anonymous
 5 years ago
Best ResponseYou've already chosen the best response.0you didn't type the one from [0,1), did you?

TuringTest
 5 years ago
Best ResponseYou've already chosen the best response.4no, I though you only were having trouble with the second Is that just because you did the other with a calculator? lol ...I'll type out what we have so far while you respond.

anonymous
 5 years ago
Best ResponseYou've already chosen the best response.0:) hey I got the answer but it's probably wrong. cuz I got the answer from my teacher. my answer is 2.46 and his answer is 3.797.

TuringTest
 5 years ago
Best ResponseYou've already chosen the best response.4\[\int_{0}^{1}f(x)g(x)dx+\int_{1}^{3}g(x)f(x)dx\]\[=\int_{0}^{1}(2x)^2x^{1/2}dx+\int_{1}^{3}x^{1/2}(2x)^2dx\]\[\int_{0}^{1}24x+x^2x^{1/2}dx+\int_{1}^{3}x^{1/2}4+4xx^2dx\]...

TuringTest
 5 years ago
Best ResponseYou've already chosen the best response.4\[=2x2x^2+\frac{1}{3}x^3\frac{2}{3}x^{3/2}_{0}^{1}+\frac{2}{3}x^{3/2}4x+2x^2\frac{1}{3}x^3_{1}^{3}\]\[=(22+\frac 1 3\frac 2 3)+[\frac2 3(3\sqrt3)4(3)+2(9)][\frac2 3 4+2\frac1 3]\]...just simplifying from here...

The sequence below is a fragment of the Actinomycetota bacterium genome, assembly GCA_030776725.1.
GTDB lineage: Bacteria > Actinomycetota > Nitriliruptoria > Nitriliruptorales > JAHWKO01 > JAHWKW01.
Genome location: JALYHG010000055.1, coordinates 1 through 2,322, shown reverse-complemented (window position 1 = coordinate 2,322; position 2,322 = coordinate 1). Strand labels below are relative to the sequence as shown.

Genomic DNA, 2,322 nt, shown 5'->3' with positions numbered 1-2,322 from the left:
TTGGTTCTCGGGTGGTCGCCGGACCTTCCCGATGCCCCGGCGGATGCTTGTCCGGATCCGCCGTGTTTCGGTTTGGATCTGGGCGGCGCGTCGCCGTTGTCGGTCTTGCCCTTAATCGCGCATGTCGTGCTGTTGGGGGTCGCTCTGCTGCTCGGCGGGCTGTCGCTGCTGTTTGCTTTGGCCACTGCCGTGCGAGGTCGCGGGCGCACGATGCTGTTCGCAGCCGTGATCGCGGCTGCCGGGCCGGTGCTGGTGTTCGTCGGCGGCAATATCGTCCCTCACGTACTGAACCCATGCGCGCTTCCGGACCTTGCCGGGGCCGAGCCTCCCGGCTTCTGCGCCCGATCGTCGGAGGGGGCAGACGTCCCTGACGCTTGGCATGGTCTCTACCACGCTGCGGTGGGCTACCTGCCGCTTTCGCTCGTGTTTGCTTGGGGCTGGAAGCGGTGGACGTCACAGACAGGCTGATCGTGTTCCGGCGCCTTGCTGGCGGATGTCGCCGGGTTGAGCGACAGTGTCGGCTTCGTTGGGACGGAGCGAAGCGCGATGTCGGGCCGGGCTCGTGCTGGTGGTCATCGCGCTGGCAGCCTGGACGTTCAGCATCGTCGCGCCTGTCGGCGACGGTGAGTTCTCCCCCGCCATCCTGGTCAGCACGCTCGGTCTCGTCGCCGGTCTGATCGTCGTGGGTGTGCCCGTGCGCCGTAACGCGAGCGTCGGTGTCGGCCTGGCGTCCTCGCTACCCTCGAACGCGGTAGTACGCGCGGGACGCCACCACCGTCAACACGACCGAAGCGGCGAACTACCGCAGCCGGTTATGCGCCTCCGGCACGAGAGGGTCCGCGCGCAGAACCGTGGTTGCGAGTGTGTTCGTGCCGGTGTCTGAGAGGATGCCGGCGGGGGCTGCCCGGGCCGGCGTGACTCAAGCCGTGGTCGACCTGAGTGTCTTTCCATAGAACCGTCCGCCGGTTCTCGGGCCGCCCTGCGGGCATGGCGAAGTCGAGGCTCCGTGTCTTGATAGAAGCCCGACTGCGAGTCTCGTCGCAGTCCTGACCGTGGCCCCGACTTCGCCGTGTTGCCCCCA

anonymous
 5 years ago
Best ResponseYou've already chosen the best response.0here is what i got after integrating \[[4x 2x ^{2}+ 1/3 x ^{3}2/3x ^{3/2}] [2/3x ^{3/2}4x+2x ^{2}1/3x ^{3}]\]

TuringTest
 5 years ago
Best ResponseYou've already chosen the best response.4that is for the first interval, right?

anonymous
 5 years ago
Best ResponseYou've already chosen the best response.0no, it's for both. ahhhhhhh it's supposed to be + not 

anonymous
 5 years ago
Best ResponseYou've already chosen the best response.0I'm sorry if it takes so long. sorry. you dont need to solve it though. I'll try to do it myself. :)

TuringTest
 5 years ago